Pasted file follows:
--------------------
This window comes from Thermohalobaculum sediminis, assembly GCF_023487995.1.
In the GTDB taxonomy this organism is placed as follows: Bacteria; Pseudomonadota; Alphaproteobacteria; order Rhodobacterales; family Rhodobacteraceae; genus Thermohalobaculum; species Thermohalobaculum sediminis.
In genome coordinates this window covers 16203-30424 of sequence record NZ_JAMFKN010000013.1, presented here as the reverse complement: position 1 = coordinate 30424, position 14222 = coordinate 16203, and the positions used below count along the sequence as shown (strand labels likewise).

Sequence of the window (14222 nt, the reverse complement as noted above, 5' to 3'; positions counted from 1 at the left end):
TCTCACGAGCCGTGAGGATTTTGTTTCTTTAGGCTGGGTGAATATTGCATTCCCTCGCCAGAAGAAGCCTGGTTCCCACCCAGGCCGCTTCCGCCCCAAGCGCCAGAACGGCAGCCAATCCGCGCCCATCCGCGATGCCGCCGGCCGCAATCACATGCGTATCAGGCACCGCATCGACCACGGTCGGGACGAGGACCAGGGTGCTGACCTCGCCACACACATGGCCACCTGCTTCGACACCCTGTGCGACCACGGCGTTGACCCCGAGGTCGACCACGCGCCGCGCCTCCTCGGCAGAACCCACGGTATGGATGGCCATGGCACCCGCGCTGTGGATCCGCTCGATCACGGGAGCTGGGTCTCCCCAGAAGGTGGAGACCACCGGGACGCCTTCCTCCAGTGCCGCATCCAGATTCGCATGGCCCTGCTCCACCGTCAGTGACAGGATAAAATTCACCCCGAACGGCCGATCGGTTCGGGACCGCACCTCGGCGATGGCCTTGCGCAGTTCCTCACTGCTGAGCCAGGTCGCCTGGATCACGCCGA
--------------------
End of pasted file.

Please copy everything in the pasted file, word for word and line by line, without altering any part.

This window comes from Thermohalobaculum sediminis, assembly GCF_023487995.1.
In the GTDB taxonomy this organism is placed as follows: Bacteria; Pseudomonadota; Alphaproteobacteria; order Rhodobacterales; family Rhodobacteraceae; genus Thermohalobaculum; species Thermohalobaculum sediminis.
In genome coordinates this window covers 16203-30424 of sequence record NZ_JAMFKN010000013.1, presented here as the reverse complement: position 1 = coordinate 30424, position 14222 = coordinate 16203, and the positions used below count along the sequence as shown (strand labels likewise).

Sequence of the window (14222 nt, the reverse complement as noted above, 5' to 3'; positions counted from 1 at the left end):
TCTCACGAGCCGTGAGGATTTTGTTTCTTTAGGCTGGGTGAATATTGCATTCCCTCGCCAGAAGAAGCCTGGTTCCCACCCAGGCCGCTTCCGCCCCAAGCGCCAGAACGGCAGCCAATCCGCGCCCATCCGCGATGCCGCCGGCCGCAATCACATGCGTATCAGGCACCGCATCGACCACGGTCGGGACGAGGACCAGGGTGCTGACCTCGCCACACACATGGCCACCTGCTTCGACACCCTGTGCGACCACGGCGTTGACCCCGAGGTCGACCACGCGCCGCGCCTCCTCGGCAGAACCCACGGTATGGATGGCCATGGCACCCGCGCTGTGGATCCGCTCGATCACGGGAGCTGGGTCTCCCCAGAAGGTGGAGACCACCGGGACGCCTTCCTCCAGTGCCGCATCCAGATTCGCATGGCCCTGCTCCACCGTCAGTGACAGGATAAAATTCACCCCGAACGGCCGATCGGTTCGGGACCGCACCTCGGCGATGGCCTTGCGCAGTTCCTCACTGCTGAGCCAGGTCGCCTGGATCACGCCGA